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Meaning of MILK

Pronunciation:  milk

WordNet Dictionary
  1. [n]  produced by mammary glands of female mammals for feeding their young
  2. [n]  a white nutritious liquid secreted by mammals and used as food by human beings
  3. [n]  any of several nutritive milklike liquids
  4. [n]  a river that rises in the Rockies in northwestern Montana and flows eastward to become a tributary of the Missouri River
  5. [v]  take milk from female mammals; "Cows need to be milked every morning"
  6. [v]  add milk to; "milk the tea"
  7. [v]  exploit as much as possible; "I am milking this for all it's worth"

MILK is a 4 letter word that starts with M.


 Synonyms: Milk River
 See Also: acidophilus milk, add, aliment, alimentation, beverage, bodily fluid, body fluid, buttermilk, certified milk, chocolate milk, coconut cream, coconut milk, coconut water, colostrum, condensed milk, cows' milk, dairy product, draw, dried milk, drink, drinkable, dry milk, evaporated milk, exploit, food product, foodstuff, foremilk, formula, goats' milk, homogenized milk, humor, humour, liquid body substance, low-fat milk, milk powder, Montana, mother's milk, MT, nourishment, nutriment, nutrition, pasteurized milk, pasturized milk, potable, powdered milk, protein, raw milk, river, scalded milk, skim milk, skimmed milk, soyamilk, soybean milk, soymilk, strip, sustenance, take out, tap, Treasure State, victuals, whole milk, yak's milk



Webster's 1913 Dictionary
  1. \Milk\, n. [AS. meoluc, meoloc, meolc, milc; akin to
    OFries. meloc, D. melk, G. milch, OHG. miluh, Icel. mj?ok,
    Sw. mj["o]lk, Dan. melk, Goth. miluks, G. melken to milk,
    OHG. melchan, Lith. milszti, L. mulgere, Gr. ?. ????. Cf.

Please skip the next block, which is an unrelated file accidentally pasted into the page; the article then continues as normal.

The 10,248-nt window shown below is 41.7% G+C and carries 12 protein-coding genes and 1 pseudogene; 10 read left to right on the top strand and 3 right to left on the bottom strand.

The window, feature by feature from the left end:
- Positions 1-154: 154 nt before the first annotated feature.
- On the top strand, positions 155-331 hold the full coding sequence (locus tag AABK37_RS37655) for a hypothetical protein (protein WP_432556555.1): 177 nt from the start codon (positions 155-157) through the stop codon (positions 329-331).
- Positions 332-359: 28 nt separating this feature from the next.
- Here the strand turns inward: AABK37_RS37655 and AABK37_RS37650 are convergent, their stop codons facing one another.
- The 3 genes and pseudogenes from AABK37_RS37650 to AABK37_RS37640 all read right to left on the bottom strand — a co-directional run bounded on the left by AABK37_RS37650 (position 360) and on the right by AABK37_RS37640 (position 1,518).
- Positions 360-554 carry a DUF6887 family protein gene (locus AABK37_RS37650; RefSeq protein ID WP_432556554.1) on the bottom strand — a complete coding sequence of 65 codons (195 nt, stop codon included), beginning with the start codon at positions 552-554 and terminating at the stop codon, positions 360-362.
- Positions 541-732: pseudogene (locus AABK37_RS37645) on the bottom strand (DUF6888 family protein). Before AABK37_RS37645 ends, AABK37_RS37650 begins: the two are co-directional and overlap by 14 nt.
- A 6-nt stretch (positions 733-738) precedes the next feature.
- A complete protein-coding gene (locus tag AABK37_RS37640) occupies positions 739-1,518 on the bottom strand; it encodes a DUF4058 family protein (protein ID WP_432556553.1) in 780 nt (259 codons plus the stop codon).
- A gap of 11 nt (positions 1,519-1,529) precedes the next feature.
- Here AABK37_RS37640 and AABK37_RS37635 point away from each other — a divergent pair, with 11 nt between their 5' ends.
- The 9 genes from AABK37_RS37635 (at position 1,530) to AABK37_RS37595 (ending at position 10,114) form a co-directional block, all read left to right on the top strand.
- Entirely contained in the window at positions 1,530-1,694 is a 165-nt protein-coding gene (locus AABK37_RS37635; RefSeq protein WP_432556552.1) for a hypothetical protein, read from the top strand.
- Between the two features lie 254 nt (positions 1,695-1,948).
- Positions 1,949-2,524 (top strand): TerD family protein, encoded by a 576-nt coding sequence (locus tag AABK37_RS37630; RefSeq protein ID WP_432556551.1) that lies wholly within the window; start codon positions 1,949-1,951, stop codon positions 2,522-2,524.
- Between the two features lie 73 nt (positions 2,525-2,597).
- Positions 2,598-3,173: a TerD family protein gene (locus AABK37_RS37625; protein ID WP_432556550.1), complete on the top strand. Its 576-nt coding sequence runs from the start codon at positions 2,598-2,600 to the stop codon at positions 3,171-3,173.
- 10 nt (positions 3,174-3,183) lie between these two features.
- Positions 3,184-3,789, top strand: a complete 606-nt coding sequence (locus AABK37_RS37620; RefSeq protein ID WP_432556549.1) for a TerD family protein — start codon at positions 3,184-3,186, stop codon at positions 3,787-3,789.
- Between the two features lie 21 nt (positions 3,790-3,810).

{Milch}, {Emulsion}, {Milt} soft roe of fishes.]
    1. (Physiol.) A white fluid secreted by the mammary glands of
       female mammals for the nourishment of their young,
       consisting of minute globules of fat suspended in a
       solution of casein, albumin, milk sugar, and inorganic
       salts. ``White as morne milk.'' --Chaucer.
    2. (Bot.) A kind of juice or sap, usually white in color,
       found in certain plants; latex. See {Latex}.
    3. An emulsion made by bruising seeds; as, the milk of
       almonds, produced by pounding almonds with sugar and
    4. (Zo["o]l.) The ripe, undischarged spat of an oyster.
    {Condensed milk}. See under {Condense}, v. t.
    {Milk crust} (Med.), vesicular eczema occurring on the face
       and scalp of nursing infants. See {Eczema}.
    {Milk fever}.
       (a) (Med.) A fever which accompanies or precedes the first
           lactation. It is usually transitory.
       (b) (Vet. Surg.) A form puerperal peritonitis in cattle;
           also, a variety of meningitis occurring in cows after
    {Milk glass}, glass having a milky appearance.
    {Milk knot} (Med.), a hard lump forming in the breast of a
       nursing woman, due to obstruction to the flow of milk and
       congestion of the mammary glands.
    {Milk leg} (Med.), a swollen condition of the leg, usually in
       puerperal women, caused by an inflammation of veins, and
       characterized by a white appearance occasioned by an
       accumulation of serum and sometimes of pus in the cellular
    {Milk meats}, food made from milk, as butter and cheese.
       [Obs.] --Bailey.
    {Milk mirror}. Same as {Escutcheon}, 2.
    {Milk molar} (Anat.), one of the deciduous molar teeth which
       are shed and replaced by the premolars.
    {Milk of lime} (Chem.), a watery emulsion of calcium hydrate,
       produced by macerating quicklime in water.
    {Milk parsley} (Bot.), an umbelliferous plant ({Peucedanum
       palustre}) of Europe and Asia, having a milky juice.
    {Milk pea} (Bot.), a genus ({Galactia}) of leguminous and,
       usually, twining plants.
    {Milk sickness} (Med.), a peculiar malignant disease,
       occurring in some parts of the Western United States, and
       affecting certain kinds of farm stock (esp. cows), and
       persons who make use of the meat or dairy products of
       infected cattle. Its chief symptoms in man are
       uncontrollable vomiting, obstinate constipation, pain, and
       muscular tremors. Its origin in cattle has been variously
       ascribed to the presence of certain plants in their food,
       and to polluted drinking water.
    {Milk snake} (Zo["o]l.), a harmless American snake
       ({Ophibolus triangulus}, or {O. eximius}). It is variously
       marked with white, gray, and red. Called also {milk